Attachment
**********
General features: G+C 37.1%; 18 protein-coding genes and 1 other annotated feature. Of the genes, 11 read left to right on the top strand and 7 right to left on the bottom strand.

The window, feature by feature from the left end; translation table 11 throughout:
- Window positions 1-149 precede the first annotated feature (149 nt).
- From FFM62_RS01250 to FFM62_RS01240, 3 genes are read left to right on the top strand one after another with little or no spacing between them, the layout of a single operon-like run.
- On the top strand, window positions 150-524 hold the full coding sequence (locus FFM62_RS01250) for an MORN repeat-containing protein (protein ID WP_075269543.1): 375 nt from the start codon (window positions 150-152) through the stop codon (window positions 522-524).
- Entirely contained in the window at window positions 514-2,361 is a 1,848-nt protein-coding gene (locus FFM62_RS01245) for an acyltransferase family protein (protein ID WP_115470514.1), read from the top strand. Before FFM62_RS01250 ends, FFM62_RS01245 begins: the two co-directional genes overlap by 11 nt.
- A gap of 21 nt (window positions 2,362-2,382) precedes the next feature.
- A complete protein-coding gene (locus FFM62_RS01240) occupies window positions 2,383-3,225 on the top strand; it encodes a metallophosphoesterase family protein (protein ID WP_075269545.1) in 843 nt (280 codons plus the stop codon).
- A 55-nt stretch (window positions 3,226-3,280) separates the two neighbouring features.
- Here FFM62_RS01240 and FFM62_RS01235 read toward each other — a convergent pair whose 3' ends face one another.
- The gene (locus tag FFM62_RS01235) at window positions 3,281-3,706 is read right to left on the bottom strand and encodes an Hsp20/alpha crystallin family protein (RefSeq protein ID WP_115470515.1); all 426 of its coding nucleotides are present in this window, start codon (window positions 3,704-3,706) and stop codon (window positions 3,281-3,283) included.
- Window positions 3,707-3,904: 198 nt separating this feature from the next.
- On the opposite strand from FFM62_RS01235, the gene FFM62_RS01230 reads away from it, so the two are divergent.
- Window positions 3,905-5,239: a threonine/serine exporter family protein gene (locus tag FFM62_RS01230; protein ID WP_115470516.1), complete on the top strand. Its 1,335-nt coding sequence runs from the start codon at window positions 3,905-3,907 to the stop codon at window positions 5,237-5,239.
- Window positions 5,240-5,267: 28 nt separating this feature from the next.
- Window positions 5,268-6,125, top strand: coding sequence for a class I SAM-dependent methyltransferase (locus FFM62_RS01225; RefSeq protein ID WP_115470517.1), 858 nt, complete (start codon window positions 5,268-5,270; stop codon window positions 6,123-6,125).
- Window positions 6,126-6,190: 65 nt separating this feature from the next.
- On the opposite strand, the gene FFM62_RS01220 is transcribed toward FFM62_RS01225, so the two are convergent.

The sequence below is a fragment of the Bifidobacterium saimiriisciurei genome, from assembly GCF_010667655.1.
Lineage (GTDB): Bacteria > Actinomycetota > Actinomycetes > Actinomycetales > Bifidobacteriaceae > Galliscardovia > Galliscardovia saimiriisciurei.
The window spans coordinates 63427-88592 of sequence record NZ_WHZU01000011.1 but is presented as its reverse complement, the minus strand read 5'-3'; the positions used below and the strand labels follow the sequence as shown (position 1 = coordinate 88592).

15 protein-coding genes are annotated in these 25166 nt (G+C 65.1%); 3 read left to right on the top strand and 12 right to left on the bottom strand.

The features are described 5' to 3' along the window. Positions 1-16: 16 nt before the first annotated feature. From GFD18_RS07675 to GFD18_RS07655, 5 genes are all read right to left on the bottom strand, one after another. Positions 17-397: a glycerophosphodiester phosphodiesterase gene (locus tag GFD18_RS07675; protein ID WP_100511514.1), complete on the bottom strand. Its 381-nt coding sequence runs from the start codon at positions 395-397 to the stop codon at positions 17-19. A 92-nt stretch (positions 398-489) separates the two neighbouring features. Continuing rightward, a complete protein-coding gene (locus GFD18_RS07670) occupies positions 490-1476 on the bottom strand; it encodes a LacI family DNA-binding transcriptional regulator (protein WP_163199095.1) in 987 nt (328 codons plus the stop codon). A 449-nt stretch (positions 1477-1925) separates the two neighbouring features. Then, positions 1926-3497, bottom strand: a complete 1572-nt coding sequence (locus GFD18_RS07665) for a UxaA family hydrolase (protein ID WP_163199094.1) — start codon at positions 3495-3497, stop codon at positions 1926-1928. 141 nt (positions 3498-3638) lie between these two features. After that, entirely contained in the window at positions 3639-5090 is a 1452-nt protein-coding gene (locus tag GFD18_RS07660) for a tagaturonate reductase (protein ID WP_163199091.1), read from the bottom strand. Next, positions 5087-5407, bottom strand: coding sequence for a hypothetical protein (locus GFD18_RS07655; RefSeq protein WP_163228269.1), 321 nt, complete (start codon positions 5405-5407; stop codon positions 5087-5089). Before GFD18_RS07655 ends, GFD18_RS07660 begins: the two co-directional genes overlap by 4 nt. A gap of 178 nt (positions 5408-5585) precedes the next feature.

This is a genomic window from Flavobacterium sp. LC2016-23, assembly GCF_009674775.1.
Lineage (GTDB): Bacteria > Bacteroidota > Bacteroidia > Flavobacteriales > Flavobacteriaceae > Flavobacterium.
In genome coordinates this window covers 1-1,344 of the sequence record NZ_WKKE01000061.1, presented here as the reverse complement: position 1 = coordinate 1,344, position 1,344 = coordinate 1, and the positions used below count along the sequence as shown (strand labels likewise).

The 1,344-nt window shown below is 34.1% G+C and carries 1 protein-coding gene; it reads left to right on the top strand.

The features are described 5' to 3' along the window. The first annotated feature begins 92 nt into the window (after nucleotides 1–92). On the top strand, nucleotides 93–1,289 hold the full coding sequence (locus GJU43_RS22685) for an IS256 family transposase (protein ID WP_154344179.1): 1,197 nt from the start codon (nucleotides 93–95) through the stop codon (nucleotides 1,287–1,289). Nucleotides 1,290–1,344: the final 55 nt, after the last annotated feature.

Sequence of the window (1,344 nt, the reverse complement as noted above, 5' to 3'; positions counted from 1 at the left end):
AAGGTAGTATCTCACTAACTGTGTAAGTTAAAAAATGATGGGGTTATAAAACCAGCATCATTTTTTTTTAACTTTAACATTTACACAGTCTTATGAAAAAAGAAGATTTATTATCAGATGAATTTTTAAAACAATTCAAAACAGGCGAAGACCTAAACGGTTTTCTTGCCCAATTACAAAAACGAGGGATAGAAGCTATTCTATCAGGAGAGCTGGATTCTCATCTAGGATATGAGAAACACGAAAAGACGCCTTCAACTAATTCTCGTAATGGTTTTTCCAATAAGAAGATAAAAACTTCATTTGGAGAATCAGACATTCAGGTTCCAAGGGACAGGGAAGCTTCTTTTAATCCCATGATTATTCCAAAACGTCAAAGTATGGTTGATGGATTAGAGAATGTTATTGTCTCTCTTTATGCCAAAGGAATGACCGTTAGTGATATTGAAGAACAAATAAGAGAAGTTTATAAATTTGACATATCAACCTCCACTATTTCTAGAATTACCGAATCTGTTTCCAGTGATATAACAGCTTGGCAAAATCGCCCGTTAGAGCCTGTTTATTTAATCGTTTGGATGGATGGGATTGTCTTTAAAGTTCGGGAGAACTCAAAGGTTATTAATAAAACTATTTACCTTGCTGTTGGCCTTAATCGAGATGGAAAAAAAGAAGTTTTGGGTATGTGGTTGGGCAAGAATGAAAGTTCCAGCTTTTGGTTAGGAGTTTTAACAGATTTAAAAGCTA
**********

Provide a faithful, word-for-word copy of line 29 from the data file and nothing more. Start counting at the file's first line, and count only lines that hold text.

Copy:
Sequence of the window (1,344 nt, the reverse complement as noted above, 5' to 3'; positions counted from 1 at the left end):